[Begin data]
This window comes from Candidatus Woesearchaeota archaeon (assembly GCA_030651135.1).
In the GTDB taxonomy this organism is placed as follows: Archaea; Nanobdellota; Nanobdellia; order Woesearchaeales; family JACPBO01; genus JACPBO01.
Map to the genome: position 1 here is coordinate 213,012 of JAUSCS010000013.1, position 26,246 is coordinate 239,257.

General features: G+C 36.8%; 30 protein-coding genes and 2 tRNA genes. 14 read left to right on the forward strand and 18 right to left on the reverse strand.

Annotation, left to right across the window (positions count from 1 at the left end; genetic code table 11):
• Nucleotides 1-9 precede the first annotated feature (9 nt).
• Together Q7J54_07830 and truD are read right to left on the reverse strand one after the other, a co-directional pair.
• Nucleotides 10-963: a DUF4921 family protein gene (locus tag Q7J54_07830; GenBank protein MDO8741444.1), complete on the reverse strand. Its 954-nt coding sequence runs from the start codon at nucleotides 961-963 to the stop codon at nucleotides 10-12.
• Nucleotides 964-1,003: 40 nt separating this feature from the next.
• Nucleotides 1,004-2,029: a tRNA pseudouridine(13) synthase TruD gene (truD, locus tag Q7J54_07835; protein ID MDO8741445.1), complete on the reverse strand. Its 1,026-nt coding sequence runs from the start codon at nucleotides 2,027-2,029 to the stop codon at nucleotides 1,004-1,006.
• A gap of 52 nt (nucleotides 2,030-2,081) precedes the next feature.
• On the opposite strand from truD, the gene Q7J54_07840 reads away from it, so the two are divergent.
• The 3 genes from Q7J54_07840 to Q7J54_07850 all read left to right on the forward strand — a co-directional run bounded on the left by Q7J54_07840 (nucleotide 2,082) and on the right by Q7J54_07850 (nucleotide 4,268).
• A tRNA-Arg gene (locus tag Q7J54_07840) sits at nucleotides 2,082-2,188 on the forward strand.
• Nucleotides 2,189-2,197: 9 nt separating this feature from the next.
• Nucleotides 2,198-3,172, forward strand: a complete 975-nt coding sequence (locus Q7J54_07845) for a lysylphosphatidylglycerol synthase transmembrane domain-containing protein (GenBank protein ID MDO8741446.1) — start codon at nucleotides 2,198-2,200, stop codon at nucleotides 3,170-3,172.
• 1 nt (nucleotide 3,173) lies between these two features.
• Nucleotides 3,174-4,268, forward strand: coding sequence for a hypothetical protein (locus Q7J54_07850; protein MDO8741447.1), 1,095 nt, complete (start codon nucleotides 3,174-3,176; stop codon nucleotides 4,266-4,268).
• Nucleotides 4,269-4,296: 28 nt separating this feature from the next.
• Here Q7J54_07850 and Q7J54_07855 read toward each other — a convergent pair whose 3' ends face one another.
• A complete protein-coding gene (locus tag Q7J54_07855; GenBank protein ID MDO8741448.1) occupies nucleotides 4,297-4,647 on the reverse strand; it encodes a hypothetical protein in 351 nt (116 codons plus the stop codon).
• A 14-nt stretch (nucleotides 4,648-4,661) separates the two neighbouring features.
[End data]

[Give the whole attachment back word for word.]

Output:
This window comes from Candidatus Woesearchaeota archaeon (assembly GCA_030651135.1).
In the GTDB taxonomy this organism is placed as follows: Archaea; Nanobdellota; Nanobdellia; order Woesearchaeales; family JACPBO01; genus JACPBO01.
Map to the genome: position 1 here is coordinate 213,012 of JAUSCS010000013.1, position 26,246 is coordinate 239,257.

General features: G+C 36.8%; 30 protein-coding genes and 2 tRNA genes. 14 read left to right on the forward strand and 18 right to left on the reverse strand.

Annotation, left to right across the window (positions count from 1 at the left end; genetic code table 11):
• Nucleotides 1-9 precede the first annotated feature (9 nt).
• Together Q7J54_07830 and truD are read right to left on the reverse strand one after the other, a co-directional pair.
• Nucleotides 10-963: a DUF4921 family protein gene (locus tag Q7J54_07830; GenBank protein MDO8741444.1), complete on the reverse strand. Its 954-nt coding sequence runs from the start codon at nucleotides 961-963 to the stop codon at nucleotides 10-12.
• Nucleotides 964-1,003: 40 nt separating this feature from the next.
• Nucleotides 1,004-2,029: a tRNA pseudouridine(13) synthase TruD gene (truD, locus tag Q7J54_07835; protein ID MDO8741445.1), complete on the reverse strand. Its 1,026-nt coding sequence runs from the start codon at nucleotides 2,027-2,029 to the stop codon at nucleotides 1,004-1,006.
• A gap of 52 nt (nucleotides 2,030-2,081) precedes the next feature.
• On the opposite strand from truD, the gene Q7J54_07840 reads away from it, so the two are divergent.
• The 3 genes from Q7J54_07840 to Q7J54_07850 all read left to right on the forward strand — a co-directional run bounded on the left by Q7J54_07840 (nucleotide 2,082) and on the right by Q7J54_07850 (nucleotide 4,268).
• A tRNA-Arg gene (locus tag Q7J54_07840) sits at nucleotides 2,082-2,188 on the forward strand.
• Nucleotides 2,189-2,197: 9 nt separating this feature from the next.
• Nucleotides 2,198-3,172, forward strand: a complete 975-nt coding sequence (locus Q7J54_07845) for a lysylphosphatidylglycerol synthase transmembrane domain-containing protein (GenBank protein ID MDO8741446.1) — start codon at nucleotides 2,198-2,200, stop codon at nucleotides 3,170-3,172.
• 1 nt (nucleotide 3,173) lies between these two features.
• Nucleotides 3,174-4,268, forward strand: coding sequence for a hypothetical protein (locus Q7J54_07850; protein MDO8741447.1), 1,095 nt, complete (start codon nucleotides 3,174-3,176; stop codon nucleotides 4,266-4,268).
• Nucleotides 4,269-4,296: 28 nt separating this feature from the next.
• Here Q7J54_07850 and Q7J54_07855 read toward each other — a convergent pair whose 3' ends face one another.
• A complete protein-coding gene (locus tag Q7J54_07855; GenBank protein ID MDO8741448.1) occupies nucleotides 4,297-4,647 on the reverse strand; it encodes a hypothetical protein in 351 nt (116 codons plus the stop codon).
• A 14-nt stretch (nucleotides 4,648-4,661) separates the two neighbouring features.